Get Red Pepper's email newsletter. Enter your email address to receive our latest articles, updates and news.

×

Doing it for the kiddies

Dear Subcomandauntie, I've just been sent £256 from Gordon Brown's Child Trust Fund (CTF) to invest for my nine-month-old daughter's future, but I don't have a clue what to do with it. I understand I can either invest it in stocks and shares or a bank or building society account. Is there an ethical option? Yours, Sleepless in E9

April 1, 2005
2 min read

Dear Sleepless,

It makes auntie’s old bones tickle to see someone sucked in by such an obvious bribe. For the confused, the CTF is a savings and investment account started up with a government cash gift for all UK-resident children born after 1 September 2002.

First, let’s be clear: you must put the money into one of three CTF accounts. Investing in a savings account is the safe bet, but won’t yield much: according to fund management group F&C, if the CTF had been invented 18 years ago, that initial £250 would be worth a measly £652 today. You could also invest in shares (chosen for you by a government-approved financial adviser). F&C says £250 invested in the UK’s largest companies 18 years ago would be worth £1,427 today. Or you can choose a stakeholder account: the money is invested in shares until the child is 13, at which point some of it is moved to safer investments to guarantee summink remains by the time the kid’s 18.

The Co-operative Insurance Society has teamed up with the Children’s Mutual to offer the only ethical CTF at the mo. But while it excludes tobacco, weapons and nuclear companies, ethical giants like BP and GlaxoSmithKline still get your loot.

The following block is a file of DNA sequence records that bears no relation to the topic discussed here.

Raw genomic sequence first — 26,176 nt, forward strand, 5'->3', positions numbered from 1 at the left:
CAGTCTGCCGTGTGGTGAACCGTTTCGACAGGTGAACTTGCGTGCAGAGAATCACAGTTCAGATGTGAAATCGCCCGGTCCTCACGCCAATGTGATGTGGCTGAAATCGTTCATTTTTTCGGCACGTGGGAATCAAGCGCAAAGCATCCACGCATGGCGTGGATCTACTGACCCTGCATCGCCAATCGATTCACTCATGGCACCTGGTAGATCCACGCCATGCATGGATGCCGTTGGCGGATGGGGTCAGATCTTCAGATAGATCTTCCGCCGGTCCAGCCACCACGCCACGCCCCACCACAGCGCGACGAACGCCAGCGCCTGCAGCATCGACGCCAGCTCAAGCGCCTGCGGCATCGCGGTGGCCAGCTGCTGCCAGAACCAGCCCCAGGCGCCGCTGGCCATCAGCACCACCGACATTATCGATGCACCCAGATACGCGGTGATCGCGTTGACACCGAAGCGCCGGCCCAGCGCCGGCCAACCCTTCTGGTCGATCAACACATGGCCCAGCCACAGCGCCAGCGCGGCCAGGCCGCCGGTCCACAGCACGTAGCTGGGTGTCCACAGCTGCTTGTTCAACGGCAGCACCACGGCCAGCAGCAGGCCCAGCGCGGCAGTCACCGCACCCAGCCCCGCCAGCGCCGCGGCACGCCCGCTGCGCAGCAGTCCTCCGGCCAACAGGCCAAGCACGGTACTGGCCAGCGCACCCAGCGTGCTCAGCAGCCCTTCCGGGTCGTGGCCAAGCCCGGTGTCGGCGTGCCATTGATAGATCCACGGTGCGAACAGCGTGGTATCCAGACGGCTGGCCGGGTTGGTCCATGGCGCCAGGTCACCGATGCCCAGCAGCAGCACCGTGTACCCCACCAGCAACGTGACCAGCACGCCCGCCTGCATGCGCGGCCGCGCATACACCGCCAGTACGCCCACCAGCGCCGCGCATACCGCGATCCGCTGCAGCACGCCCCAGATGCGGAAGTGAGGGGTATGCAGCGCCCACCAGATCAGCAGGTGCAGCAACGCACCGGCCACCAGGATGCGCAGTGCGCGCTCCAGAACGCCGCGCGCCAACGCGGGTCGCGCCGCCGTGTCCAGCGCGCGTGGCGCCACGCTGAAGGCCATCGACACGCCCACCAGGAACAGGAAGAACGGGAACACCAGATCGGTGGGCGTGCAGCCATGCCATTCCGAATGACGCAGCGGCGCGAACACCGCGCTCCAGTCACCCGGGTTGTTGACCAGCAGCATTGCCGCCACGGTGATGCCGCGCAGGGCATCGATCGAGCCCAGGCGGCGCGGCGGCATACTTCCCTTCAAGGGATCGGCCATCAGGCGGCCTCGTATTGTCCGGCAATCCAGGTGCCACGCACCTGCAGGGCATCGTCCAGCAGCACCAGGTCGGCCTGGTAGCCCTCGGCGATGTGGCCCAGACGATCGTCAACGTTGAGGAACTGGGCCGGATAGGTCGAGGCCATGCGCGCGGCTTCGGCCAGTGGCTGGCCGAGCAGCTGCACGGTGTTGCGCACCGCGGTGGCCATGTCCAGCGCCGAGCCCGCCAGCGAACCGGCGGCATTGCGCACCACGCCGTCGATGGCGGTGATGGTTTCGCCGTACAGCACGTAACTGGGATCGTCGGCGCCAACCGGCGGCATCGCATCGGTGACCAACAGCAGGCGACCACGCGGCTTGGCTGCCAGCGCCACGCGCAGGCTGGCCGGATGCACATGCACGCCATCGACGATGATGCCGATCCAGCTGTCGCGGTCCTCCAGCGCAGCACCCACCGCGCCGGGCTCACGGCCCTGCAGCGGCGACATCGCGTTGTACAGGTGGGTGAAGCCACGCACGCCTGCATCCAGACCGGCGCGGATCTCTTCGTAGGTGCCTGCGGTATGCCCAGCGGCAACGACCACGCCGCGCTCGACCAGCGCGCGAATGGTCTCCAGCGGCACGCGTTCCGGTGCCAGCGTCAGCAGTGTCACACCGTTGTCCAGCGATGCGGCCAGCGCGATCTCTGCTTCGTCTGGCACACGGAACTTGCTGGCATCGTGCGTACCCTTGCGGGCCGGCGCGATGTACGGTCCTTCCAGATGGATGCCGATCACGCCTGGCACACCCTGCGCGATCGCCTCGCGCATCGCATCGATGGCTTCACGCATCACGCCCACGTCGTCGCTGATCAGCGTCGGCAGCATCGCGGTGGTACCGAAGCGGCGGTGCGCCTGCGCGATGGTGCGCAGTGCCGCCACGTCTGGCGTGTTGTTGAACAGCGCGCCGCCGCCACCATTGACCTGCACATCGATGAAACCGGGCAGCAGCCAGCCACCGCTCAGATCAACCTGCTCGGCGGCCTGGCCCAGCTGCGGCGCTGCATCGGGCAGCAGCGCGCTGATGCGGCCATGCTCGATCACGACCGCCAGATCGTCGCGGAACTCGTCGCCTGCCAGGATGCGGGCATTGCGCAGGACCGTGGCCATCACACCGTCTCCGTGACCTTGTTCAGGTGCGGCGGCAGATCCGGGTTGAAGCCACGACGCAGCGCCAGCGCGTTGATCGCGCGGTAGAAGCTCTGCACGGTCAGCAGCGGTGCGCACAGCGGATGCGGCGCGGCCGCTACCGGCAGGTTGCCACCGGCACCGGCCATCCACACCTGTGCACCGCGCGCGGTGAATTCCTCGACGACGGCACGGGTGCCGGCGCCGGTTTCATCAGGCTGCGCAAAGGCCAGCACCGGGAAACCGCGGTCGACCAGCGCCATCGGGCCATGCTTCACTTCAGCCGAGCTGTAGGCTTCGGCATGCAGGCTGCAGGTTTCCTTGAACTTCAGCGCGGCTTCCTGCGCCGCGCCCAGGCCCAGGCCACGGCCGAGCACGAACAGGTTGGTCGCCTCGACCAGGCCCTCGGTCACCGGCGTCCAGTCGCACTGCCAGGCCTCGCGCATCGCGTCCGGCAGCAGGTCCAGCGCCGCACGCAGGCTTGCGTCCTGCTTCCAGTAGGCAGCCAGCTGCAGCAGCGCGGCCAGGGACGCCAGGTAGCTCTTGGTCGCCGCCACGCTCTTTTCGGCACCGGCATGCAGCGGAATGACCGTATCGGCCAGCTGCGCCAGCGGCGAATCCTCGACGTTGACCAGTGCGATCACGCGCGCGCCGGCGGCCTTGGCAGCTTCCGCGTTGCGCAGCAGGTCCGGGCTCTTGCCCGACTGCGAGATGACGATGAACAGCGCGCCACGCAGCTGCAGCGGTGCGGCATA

The government hopes you will add to the fund yourself, and stick everything on the stock market. Parents are allowed to invest up to £100 extra a month. That could net £45,000 by your daughter’s 18th birthday. But think about this: by the time today’s tots have graduated they are expected to be in debt by an average of £43,825. Surely that’s just a coincidence.


Jeremy Hunt is poised to flog the last of the NHS
Peter Roderick sounds the alarm on an 'attack on the fundamental principles of the NHS'.

Viva Siva, 1923-2018
A. Sivanandan, who died this week, was a hugely important figure in the politics of race and class. As part of our tributes, Red Pepper is republishing this 2009 profile of him by Arun Kundnani

Sivanandan: When memory forgets a giant
Daniel Renwick calls for the whole movement to discover and remember the vital work of A. Sivanandan, who died this week

A master-work of graphic satire
American Jewish cartoonist Eli Valley’s comic commentary on America, the US Jewish diaspora and Israel is nothing if not near the knuckle, Richard Kuper writes

Meet the frontline activists facing down the global mining industry
Activists are defending land, life and water from the global mining industry. Tatiana Garavito, Sebastian Ordoñez and Hannibal Rhoades investigate.

Transition or succession? Zimbabwe’s future looks uncertain
The fall of Mugabe doesn't necessarily spell freedom for the people of Zimbabwe, writes Farai Maguwu

Don’t let Corbyn’s opponents sneak onto the Labour NEC
Labour’s powerful governing body is being targeted by forces that still want to strangle Jeremy Corbyn’s leadership, writes Alex Nunns